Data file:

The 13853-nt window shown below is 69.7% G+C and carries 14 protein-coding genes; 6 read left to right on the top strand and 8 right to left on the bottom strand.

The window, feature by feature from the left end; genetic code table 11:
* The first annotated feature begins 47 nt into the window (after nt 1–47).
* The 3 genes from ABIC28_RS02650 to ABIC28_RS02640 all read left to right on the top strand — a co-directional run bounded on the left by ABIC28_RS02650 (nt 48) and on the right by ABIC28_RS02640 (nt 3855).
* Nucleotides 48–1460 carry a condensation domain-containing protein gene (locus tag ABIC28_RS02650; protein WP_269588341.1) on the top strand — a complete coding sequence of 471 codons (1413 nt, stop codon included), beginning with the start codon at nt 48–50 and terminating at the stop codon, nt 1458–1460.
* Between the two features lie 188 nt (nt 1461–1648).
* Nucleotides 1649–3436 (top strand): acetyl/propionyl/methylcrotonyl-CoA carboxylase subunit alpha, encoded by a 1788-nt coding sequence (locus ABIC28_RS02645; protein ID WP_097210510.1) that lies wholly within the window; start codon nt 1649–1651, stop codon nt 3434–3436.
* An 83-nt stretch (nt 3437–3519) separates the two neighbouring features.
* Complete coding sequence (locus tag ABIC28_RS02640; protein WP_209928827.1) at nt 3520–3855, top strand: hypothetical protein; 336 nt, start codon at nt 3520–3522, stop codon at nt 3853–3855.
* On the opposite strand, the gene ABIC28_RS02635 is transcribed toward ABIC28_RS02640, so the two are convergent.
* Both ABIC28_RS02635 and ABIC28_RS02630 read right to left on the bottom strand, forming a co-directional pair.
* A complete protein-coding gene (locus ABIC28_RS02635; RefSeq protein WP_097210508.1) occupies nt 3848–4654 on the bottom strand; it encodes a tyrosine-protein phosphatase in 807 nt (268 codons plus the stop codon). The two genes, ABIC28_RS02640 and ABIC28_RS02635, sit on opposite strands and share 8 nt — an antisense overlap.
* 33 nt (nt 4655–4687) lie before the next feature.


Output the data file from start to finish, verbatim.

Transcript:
The 13853-nt window shown below is 69.7% G+C and carries 14 protein-coding genes; 6 read left to right on the top strand and 8 right to left on the bottom strand.

The window, feature by feature from the left end; genetic code table 11:
* The first annotated feature begins 47 nt into the window (after nt 1–47).
* The 3 genes from ABIC28_RS02650 to ABIC28_RS02640 all read left to right on the top strand — a co-directional run bounded on the left by ABIC28_RS02650 (nt 48) and on the right by ABIC28_RS02640 (nt 3855).
* Nucleotides 48–1460 carry a condensation domain-containing protein gene (locus tag ABIC28_RS02650; protein WP_269588341.1) on the top strand — a complete coding sequence of 471 codons (1413 nt, stop codon included), beginning with the start codon at nt 48–50 and terminating at the stop codon, nt 1458–1460.
* Between the two features lie 188 nt (nt 1461–1648).
* Nucleotides 1649–3436 (top strand): acetyl/propionyl/methylcrotonyl-CoA carboxylase subunit alpha, encoded by a 1788-nt coding sequence (locus ABIC28_RS02645; protein ID WP_097210510.1) that lies wholly within the window; start codon nt 1649–1651, stop codon nt 3434–3436.
* An 83-nt stretch (nt 3437–3519) separates the two neighbouring features.
* Complete coding sequence (locus tag ABIC28_RS02640; protein WP_209928827.1) at nt 3520–3855, top strand: hypothetical protein; 336 nt, start codon at nt 3520–3522, stop codon at nt 3853–3855.
* On the opposite strand, the gene ABIC28_RS02635 is transcribed toward ABIC28_RS02640, so the two are convergent.
* Both ABIC28_RS02635 and ABIC28_RS02630 read right to left on the bottom strand, forming a co-directional pair.
* A complete protein-coding gene (locus ABIC28_RS02635; RefSeq protein WP_097210508.1) occupies nt 3848–4654 on the bottom strand; it encodes a tyrosine-protein phosphatase in 807 nt (268 codons plus the stop codon). The two genes, ABIC28_RS02640 and ABIC28_RS02635, sit on opposite strands and share 8 nt — an antisense overlap.
* 33 nt (nt 4655–4687) lie before the next feature.